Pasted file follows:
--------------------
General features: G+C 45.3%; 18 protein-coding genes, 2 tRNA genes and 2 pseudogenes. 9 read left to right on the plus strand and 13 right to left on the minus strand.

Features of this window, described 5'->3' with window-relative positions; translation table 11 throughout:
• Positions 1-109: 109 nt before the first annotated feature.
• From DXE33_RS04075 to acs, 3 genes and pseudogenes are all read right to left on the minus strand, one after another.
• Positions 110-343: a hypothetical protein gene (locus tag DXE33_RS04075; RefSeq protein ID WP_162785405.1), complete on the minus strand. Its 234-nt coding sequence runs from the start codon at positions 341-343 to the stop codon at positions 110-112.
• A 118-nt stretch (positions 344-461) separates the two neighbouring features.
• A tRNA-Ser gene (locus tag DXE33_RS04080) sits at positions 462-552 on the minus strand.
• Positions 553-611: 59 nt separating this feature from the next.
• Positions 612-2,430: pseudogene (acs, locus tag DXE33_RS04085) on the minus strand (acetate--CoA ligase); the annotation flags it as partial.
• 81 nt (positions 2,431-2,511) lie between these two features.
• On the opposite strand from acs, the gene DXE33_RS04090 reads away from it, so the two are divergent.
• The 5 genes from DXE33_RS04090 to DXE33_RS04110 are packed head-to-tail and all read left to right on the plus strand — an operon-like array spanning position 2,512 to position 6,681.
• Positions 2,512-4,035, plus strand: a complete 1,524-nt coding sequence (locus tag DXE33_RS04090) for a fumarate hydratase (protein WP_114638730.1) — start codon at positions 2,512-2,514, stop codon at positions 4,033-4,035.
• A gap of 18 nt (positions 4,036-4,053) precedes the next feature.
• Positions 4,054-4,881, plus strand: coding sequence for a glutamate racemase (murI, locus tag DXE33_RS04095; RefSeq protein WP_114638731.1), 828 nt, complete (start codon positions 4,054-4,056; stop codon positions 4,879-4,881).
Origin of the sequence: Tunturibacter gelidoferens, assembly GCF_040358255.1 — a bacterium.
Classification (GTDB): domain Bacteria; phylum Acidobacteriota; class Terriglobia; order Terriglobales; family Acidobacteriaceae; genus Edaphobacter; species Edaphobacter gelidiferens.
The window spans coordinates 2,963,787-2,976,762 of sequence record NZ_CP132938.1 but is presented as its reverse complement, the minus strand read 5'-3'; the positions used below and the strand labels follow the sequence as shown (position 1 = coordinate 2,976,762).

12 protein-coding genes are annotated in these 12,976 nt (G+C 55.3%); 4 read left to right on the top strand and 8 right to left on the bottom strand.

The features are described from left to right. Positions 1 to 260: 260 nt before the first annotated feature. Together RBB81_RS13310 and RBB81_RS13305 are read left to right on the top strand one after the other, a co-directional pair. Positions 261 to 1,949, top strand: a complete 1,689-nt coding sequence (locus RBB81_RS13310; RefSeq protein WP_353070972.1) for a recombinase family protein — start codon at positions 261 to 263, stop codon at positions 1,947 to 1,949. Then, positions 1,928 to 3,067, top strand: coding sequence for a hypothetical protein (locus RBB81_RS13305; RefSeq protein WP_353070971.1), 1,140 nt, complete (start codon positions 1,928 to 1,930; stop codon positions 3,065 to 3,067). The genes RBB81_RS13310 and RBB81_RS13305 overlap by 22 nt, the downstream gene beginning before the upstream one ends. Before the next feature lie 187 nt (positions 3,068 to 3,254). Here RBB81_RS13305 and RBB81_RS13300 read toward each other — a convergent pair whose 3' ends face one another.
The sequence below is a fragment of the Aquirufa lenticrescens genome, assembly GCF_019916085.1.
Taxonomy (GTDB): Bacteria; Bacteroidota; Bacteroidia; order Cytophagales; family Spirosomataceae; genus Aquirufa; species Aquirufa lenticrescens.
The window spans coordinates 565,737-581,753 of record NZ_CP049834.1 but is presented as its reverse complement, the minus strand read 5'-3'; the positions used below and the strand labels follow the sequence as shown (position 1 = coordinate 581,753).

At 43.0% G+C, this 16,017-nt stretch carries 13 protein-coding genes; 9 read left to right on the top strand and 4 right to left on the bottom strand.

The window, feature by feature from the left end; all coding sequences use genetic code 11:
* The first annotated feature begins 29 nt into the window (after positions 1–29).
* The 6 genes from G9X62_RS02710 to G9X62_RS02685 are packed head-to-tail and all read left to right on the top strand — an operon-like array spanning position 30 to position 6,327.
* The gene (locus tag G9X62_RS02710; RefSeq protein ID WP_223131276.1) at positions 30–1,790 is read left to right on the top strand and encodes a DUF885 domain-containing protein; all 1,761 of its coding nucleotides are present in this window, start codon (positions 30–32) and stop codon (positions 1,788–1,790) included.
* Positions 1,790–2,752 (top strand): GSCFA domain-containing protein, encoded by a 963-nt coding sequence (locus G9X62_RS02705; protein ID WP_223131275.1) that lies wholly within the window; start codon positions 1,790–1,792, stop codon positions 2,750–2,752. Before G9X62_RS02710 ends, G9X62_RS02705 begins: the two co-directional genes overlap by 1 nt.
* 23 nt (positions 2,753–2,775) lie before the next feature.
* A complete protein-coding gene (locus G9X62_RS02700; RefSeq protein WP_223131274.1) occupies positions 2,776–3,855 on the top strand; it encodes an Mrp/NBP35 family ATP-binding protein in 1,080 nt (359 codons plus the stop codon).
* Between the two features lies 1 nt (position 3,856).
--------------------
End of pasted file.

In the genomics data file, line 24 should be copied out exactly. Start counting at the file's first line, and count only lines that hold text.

At 43.0% G+C, this 16,017-nt stretch carries 13 protein-coding genes; 9 read left to right on the top strand and 4 right to left on the bottom strand.